Things I’ve read in the last week:
If you have a spare 10 minutes read this article – it may offer a different perspective on the nature and causes of disruptive innovation in higher education.
ECAR study of Undergraduate Students and Information Technology 2012 report
The findings included in the most recent ECAR report echo some of the priorities of our TEL strategy; the importance of supporting students to use their own mobile devices on campus, the need to use existing technology better (rather than “better technology”) and a focus on blending TEL with face-to-face teaching are all present. Interestingly in this US study staff are decreasingly perceived as lacking the skills needed to use TEL effectively by their students.
Report on the 2012 Survey of Technology Enhanced Learning by Ucisa.
The Ucisa survey offers a rare glimpse into longitudinal data on TEL activity in post-compulsory education in the UK. Some things are surprising e.g. the decline in the perceived importance of local “champions” to promote TEL and separate e-Learning strategies to define and shape TEL provision.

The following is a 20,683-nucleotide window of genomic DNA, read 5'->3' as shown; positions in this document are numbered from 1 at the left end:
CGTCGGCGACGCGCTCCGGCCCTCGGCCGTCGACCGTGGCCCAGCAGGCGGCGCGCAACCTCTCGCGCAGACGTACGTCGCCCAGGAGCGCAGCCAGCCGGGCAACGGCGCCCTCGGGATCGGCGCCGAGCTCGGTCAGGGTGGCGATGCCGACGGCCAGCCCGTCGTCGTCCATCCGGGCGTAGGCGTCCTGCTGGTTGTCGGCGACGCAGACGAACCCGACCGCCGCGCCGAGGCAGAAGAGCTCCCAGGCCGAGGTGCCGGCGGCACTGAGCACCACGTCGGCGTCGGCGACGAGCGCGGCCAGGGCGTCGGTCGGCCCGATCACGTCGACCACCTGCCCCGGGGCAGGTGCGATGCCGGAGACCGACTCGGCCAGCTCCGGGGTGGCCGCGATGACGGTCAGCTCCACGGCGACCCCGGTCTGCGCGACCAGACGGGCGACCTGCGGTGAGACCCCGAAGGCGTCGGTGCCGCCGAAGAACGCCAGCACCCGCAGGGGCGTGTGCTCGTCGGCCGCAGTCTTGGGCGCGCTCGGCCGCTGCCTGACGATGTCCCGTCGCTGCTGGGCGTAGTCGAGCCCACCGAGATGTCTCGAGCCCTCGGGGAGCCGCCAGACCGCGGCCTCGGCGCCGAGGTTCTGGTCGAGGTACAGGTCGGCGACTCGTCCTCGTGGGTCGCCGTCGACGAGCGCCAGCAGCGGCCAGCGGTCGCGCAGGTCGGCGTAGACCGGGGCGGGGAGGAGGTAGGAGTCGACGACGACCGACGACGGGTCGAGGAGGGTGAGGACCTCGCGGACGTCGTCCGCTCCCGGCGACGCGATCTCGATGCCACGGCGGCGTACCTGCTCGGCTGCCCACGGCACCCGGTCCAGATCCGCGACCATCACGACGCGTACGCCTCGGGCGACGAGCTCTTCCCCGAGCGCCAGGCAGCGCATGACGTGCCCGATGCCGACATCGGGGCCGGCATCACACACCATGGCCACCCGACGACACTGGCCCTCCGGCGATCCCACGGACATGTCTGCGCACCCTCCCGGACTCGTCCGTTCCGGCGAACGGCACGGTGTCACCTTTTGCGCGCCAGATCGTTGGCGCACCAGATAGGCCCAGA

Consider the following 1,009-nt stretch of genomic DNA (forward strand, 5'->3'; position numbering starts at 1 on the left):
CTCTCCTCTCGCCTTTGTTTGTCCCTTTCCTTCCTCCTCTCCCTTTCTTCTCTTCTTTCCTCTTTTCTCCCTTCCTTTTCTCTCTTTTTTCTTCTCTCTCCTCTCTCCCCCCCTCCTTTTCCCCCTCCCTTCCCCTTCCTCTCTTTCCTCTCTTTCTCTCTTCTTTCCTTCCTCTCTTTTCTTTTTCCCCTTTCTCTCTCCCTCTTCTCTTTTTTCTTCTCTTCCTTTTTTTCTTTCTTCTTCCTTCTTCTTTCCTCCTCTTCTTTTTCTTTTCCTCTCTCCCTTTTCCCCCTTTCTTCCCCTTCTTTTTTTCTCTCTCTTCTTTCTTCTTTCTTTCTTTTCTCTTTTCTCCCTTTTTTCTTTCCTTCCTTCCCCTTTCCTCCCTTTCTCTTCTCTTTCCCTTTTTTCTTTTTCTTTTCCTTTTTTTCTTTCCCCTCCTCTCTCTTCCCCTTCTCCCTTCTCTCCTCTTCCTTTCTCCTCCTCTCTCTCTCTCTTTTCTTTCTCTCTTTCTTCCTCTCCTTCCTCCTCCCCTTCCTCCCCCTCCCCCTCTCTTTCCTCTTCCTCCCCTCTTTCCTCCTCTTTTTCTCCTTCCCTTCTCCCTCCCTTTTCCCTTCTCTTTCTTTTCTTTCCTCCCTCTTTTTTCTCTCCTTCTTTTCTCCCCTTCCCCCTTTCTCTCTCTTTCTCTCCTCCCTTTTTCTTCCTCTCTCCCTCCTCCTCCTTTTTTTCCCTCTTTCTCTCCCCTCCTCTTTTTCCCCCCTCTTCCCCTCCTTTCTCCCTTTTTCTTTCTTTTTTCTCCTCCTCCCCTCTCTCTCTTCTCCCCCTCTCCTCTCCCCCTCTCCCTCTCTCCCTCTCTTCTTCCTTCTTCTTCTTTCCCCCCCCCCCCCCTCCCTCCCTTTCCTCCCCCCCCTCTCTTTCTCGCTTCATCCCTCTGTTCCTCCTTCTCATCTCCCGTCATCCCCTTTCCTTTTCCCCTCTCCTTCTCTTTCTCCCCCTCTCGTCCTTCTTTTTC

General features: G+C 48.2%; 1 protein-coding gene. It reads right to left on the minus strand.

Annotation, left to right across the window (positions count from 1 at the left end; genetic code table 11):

Less surprising is that the top ranked drivers for TEL are:
- Enhancing the quality of learning and teaching
- Meeting student expectations.
- Availability of TEL support staff
- Central university and departmental senior management support.
Access to tools (2nd in 2010) and availability of local champions (1st in 2008 and 2003) are no longer key for TEL development. (Hilary)